Locals worry erosion could cause chemical spill in Michigan's Pere Marquette River
The Pere Marquette River is a nationally recognized trout stream attracting anglers from all over the world.
Ten years ago, fishermen started noticing unstable land just below a rail line that crosses the Pere Marquette.
Locals are worried that the train will soon derail, spilling train cars with chemicals into the river. Some say it may be too late to stop a disaster.
On a warm early fall day, Park Smith walks alongside the curvy path of the Pere Marquette River.
The fly fisherman says he admires the river, which is spring-fed and cold enough to support brown trout.
“This is where brown trout, german brown trout taken from [a] farm in Basel, Switzerland came to America,” he says.
Smith is a member of the Flint Rainbow Club, a private fishing club operating since 1916. He and the other members of the club worry the prized trout are in danger.
For years the river has slowly cut into the steep land beneath an active railway. Trees once dotting the higher parts of the sandy bank have caved into the water.
“And as you can see that tree is almost literally in mid air,” Smith says. “The soil underneath it has eroded and you can see the roots hanging out. This one over here has fallen in. There’s another one gone now that was over there. It fell in about two years ago.”
Smith says erosion happens slowly over many decades, but with an intense water event, like prolonged rain or ice, pieces of land can crumble without warning.
“If this settles and becomes uneven the [train cars will] fall over,” he says. “This will be the low side and you see that is straight downhill, they’re in the river. You either have a slick of this asphalt base or you poison the river with the chemicals.”
Smith has watched train cars roll by with the car’s contents written on them: asphalt, road salt, magnesium hydroxide slurry.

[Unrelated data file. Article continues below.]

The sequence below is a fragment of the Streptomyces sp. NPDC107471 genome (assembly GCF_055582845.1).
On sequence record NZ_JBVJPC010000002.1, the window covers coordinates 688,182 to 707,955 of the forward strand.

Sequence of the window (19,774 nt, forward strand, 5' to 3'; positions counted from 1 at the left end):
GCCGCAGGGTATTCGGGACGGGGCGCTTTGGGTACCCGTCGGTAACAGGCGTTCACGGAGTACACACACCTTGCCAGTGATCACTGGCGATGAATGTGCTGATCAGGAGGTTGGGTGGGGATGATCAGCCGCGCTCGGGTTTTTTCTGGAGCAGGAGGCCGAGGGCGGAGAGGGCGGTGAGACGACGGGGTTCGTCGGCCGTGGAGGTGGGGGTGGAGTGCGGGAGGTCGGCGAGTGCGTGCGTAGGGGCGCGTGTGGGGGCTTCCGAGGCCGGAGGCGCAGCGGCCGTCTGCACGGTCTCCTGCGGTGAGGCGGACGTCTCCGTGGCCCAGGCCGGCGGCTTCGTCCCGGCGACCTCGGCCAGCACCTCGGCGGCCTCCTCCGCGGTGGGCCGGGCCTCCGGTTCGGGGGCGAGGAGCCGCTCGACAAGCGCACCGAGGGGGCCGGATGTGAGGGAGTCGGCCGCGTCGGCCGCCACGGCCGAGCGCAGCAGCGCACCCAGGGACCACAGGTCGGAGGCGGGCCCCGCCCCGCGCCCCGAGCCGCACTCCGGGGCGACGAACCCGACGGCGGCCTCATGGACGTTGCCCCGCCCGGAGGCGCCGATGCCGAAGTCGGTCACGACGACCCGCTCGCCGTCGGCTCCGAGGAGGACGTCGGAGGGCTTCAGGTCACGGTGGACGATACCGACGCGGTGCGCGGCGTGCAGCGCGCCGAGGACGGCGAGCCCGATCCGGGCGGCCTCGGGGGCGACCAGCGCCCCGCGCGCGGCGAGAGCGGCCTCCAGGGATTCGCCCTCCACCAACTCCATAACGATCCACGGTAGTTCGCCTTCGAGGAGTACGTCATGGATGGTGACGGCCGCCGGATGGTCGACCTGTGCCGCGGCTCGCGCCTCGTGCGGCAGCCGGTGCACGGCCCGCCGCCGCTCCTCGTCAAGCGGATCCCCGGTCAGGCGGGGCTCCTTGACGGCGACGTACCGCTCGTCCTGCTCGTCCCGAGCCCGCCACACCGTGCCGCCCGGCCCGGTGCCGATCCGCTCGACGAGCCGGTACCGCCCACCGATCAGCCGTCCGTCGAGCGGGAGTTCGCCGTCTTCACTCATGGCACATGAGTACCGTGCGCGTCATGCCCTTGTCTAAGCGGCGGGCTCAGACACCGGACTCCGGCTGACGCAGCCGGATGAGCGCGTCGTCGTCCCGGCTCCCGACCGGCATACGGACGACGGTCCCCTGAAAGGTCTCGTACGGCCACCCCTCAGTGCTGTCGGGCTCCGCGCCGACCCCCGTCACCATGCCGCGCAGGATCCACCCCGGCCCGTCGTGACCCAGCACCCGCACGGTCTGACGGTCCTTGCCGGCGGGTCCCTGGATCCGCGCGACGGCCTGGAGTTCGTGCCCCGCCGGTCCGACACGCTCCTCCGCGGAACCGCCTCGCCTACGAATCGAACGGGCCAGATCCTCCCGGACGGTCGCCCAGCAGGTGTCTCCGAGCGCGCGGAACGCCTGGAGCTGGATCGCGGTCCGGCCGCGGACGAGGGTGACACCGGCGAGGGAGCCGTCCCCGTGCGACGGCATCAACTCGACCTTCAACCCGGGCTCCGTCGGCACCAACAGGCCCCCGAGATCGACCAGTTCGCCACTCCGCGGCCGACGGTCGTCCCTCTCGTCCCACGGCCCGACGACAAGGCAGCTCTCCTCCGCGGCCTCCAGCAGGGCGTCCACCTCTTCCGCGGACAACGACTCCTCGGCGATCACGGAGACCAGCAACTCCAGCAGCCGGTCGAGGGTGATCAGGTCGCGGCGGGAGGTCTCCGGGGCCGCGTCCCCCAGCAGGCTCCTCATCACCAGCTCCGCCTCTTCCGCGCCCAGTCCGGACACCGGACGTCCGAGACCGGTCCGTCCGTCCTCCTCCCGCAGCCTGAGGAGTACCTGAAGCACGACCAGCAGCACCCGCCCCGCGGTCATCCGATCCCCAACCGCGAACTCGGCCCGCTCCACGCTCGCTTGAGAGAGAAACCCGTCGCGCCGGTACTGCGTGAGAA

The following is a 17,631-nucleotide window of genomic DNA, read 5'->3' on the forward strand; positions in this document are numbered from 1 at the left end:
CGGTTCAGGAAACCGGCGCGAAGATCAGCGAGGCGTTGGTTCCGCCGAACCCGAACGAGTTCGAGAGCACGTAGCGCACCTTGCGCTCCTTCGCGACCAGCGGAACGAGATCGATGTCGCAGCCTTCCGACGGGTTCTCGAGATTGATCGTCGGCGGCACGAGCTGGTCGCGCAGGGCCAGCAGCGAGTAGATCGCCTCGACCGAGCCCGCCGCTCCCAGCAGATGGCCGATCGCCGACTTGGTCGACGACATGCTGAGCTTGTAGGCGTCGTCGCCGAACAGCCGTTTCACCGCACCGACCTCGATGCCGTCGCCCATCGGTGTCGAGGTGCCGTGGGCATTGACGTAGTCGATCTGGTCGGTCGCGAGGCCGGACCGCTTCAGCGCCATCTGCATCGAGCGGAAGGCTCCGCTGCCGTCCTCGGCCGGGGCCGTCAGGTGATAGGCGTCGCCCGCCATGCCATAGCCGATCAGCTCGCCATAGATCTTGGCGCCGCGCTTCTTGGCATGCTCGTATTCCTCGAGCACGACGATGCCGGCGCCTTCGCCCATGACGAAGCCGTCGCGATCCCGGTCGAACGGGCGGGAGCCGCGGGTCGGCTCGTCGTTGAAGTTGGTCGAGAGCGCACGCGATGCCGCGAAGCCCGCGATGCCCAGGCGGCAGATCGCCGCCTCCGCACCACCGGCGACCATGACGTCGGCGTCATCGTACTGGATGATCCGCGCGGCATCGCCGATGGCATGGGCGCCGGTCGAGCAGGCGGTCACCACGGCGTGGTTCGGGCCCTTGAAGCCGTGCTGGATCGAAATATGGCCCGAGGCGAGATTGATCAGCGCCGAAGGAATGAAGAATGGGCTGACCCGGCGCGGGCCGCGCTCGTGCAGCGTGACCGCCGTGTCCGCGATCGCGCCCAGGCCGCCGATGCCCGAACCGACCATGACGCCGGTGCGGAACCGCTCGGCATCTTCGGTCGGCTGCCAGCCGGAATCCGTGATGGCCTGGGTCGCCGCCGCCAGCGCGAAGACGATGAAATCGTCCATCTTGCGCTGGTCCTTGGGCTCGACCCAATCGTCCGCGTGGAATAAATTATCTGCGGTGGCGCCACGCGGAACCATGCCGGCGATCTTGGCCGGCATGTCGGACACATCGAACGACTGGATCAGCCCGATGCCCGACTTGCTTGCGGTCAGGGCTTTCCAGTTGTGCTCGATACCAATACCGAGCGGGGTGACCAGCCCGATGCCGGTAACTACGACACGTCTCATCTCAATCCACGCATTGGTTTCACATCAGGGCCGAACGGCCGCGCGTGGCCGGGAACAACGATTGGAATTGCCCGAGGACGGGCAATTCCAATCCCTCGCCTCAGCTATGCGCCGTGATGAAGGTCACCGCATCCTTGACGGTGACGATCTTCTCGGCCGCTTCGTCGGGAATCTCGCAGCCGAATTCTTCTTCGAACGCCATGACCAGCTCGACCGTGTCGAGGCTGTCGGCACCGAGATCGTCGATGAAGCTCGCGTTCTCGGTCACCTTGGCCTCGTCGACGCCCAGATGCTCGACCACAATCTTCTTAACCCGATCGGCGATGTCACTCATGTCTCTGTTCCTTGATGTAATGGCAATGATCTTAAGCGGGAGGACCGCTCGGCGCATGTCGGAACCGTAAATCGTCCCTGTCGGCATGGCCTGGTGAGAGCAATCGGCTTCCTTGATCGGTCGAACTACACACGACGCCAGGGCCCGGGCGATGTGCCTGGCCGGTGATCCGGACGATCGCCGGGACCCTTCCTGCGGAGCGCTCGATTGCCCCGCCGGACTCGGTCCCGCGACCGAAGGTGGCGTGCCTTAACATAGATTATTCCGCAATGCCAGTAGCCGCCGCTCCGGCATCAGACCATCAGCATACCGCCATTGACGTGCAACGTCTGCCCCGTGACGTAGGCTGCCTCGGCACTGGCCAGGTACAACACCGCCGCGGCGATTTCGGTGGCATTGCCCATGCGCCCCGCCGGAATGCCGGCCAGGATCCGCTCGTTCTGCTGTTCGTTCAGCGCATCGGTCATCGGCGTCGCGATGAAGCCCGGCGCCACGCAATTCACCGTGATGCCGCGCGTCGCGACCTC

Mark Tonello, a fisheries biologist for the Michigan Department of Natural Resources, says if the train’s contents were to end up in the water it would devastate the river’s ecology.
“You can create a biological oxygen demand where you suck … all the oxygen out of the water and kill fish that way,” Tonello says. “There’s a number of different things that could happen.”
He adds it would be a tough blow to the local economy, which relies on river recreation tourism.
“If a train were to go into that river it would be a really big deal,” Tonello says. “It would make national news, and it would be a big black eye to everyone involved.”
On the opposite side of the river is Jim Bos’ home. He is the president of the Pere Marquette Watershed Council and has been working on the erosion problem for a decade.
Twice a day Bos feels the earth rumble around his house several hundred feet away from the train pulling about 50 cars. He says the rail company maintains the tracks well.
“But they inspect it from up there,” Bos says. “I’ll challenge you to see where the water hits the soil from up there. You can’t see it, it’s too vertical.”
He says the rail inspectors don’t see how fragile the land is beneath.
Genesee & Wyoming, a Connecticut-based company, currently owns the train tracks says the erosion is not happening on their property, so it’s not their responsibility. The company says it monitors the location closely and would take action long before any unsafe conditions develop.
Bos disagrees. He says the situation is already urgent because of high water levels.
“We’ve seen you know with the climate change there’s bigger storms,” he says. “When we get rain, it’s not a quarter inch anymore, it’s an inch and a quarter. So there’s going to be more wear and tear on this bank, I think, going forward.”
In June, Bos says Michigan Senator Curt VanderWall helped arrange a meeting between the local group and the railroad company. The company then agreed to let the Watershed Council build up the bank with gravel to better secure the railroad tracks. As part of the project, the Watershed Council is also looking to plant vegetation to further root the foundation in place.
But just as the effort moves forward, the council is losing some steam. Bos says the engineering designs have cost $73,000, and the construction itself will cost several hundred thousand dollars. It will also take time to apply for special permits and grants. It will likely be at least another two years before construction can begin.
This story appeared in IPR’s weekly show Points North. You can find the whole episode here.